So, the pros of the book are: it quickly and neatly identifies the ways that white people marginalize people of color. It avoids stories and anecdotes and just goes for the bullet point info that she wants you to know. And she is excellent on several points (her explanation of the problem of cultural appropriation clarified some things that had confused me in the past, for example). 

The negatives: She assumes that white culture is far more monolithic than it is. She doesn't recognize, even slightly, that there are differences in different regions of the US, and that there is a difference between someone who truly believes that white people are the superior race, and people who are fully committed to racial equality but have lived with blinders on and need to learn. She actually says at one point that if you find yourself arguing with her, you are participating in white supremacy. (So we're not even allowing discussion anymore? She is setting herself up as the arbiter of what's inside my head?) 

She is relentless in shutting down every "good" impulse I (as a white person) have ever had about ways I want our culture to do better-- it's white centering or faux allyship or white saviorism or, or, or. She does finally in the last pages outline a way forward--and by then you're pathetically grateful for it-- but only after she has shredded every idea that you might have had about helping out. 

And you know, maybe she's right. Maybe the only way white people can get it through our thick heads, through the layers of assumptions and ignorance and blindness, is to relentlessly beat us over the head with it. But if you find yourself despairing and discouraged as you read her book--as I did-- try switching to a different one instead of just giving up.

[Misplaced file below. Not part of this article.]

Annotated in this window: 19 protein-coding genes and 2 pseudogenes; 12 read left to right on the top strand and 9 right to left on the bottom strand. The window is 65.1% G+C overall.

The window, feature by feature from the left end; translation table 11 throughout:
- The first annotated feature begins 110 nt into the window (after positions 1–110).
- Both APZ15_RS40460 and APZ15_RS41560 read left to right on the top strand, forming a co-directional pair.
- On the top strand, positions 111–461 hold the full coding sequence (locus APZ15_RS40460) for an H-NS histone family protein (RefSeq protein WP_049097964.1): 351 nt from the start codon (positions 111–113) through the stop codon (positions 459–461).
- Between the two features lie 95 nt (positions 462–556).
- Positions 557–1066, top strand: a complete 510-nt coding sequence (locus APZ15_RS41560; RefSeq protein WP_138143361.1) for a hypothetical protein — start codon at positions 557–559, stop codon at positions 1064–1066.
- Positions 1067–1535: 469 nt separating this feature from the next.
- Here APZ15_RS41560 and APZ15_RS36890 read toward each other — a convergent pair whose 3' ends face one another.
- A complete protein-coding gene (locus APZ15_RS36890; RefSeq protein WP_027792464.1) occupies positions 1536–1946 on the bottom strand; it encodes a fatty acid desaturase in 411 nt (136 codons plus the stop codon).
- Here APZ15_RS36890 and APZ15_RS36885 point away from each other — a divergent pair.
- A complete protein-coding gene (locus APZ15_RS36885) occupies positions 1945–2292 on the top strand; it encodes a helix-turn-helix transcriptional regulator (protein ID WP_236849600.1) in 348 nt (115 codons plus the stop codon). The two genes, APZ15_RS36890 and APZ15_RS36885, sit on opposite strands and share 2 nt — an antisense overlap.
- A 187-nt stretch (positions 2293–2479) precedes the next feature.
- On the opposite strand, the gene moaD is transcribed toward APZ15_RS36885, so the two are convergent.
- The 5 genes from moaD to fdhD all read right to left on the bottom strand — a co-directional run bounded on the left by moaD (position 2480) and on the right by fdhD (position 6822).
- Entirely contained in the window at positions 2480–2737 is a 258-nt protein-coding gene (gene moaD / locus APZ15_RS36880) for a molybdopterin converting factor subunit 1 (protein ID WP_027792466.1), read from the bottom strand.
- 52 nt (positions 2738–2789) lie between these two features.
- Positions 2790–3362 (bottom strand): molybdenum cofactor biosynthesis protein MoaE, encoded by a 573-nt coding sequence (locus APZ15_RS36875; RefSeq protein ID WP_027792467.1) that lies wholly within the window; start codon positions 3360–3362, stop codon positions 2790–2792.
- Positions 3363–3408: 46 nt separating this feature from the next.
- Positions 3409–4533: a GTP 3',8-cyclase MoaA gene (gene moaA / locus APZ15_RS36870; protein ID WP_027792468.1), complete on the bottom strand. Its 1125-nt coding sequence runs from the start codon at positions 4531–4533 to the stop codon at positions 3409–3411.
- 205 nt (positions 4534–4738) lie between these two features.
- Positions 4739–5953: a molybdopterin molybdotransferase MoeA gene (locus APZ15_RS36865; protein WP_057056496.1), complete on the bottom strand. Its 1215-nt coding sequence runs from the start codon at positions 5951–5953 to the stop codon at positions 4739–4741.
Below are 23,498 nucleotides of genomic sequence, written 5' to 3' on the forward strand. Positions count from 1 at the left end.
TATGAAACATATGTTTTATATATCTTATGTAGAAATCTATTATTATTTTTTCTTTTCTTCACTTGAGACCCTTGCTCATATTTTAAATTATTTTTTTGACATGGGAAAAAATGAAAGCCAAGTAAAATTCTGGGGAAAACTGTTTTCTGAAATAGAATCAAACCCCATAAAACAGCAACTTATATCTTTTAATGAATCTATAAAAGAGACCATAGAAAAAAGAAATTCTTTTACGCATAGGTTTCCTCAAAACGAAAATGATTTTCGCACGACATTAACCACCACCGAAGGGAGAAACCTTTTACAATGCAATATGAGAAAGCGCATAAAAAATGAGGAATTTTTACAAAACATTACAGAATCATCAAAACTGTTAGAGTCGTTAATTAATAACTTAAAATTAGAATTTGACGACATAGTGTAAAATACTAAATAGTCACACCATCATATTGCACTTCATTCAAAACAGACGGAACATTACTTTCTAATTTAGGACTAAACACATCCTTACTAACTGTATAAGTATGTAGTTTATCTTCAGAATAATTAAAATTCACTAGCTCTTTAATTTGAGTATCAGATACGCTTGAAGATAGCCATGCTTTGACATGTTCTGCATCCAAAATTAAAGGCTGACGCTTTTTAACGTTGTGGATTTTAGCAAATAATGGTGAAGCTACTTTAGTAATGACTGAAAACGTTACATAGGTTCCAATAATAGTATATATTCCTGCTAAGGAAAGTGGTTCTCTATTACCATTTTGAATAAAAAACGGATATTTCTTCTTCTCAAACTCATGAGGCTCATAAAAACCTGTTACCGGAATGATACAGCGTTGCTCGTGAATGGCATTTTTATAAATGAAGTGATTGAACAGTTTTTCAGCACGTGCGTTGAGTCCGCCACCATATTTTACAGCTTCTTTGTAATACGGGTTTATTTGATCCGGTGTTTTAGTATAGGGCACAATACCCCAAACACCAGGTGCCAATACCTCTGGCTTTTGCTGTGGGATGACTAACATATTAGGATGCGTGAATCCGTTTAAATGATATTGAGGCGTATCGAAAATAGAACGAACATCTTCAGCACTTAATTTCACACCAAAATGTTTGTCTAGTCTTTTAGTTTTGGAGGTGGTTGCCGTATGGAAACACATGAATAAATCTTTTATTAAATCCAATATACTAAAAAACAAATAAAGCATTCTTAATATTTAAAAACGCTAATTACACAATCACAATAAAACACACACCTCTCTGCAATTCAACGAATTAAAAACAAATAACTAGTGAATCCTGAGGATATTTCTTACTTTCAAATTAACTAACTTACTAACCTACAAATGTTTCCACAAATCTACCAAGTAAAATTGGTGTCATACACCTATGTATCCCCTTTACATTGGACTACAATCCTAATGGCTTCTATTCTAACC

There are plenty of great ones out there. I personally find the information easier to digest and comprehend when it is accompanied by stories and/or personal narrative. Try the ones I mention in this post, or Black is the Body, which was the one I read after the one I'm discussing. I have books by Ibram X Kendi and Ta-Nehisi Coates coming up and I'll report back.

I guess I'm glad I read it, but I came out of it exhausted and depressed (instead of feeling energized and ready to march, as I did after the manifesto at the end of Michael Eric Dyson's book What Truth Sounds Like). And she would probably say, well, people of color are exhausted and depressed all the time, so it's only fair.

Tuesday, August 11, 2020

Mentor in training

Another memory: about ten years ago, I was eating dinner with a group of friends, mostly my age except Liz, who is about fifteen years older. My friend Ann was struggling with how to deal with an opinionated and adversarial daughter-in-law after her son's marriage a few months earlier. (We've all heard about dealing with your mother-in-law, but more and more of us are discovering how difficult children-in-law can be, yes?) 

Liz, my older friend, had kids who had been married for years, but she listened without comment while we all commiserated with Ann over how difficult her daughter-in-law was being. We encouraged her to stand up for herself, not let the young woman manipulate her, etc. We were being supportive, because that's what you do with your friends.

Finally, Ann turned to Liz and asked her if she had any advice, since she'd been dealing with this for years longer than any of the rest of us. Liz said, a little sheepishly, "I think you should let it go. You're in this for the long haul. They've been married less than a year, and she doesn't know you or trust you yet. If you make a fuss about this now, it could be years before she gives you another chance."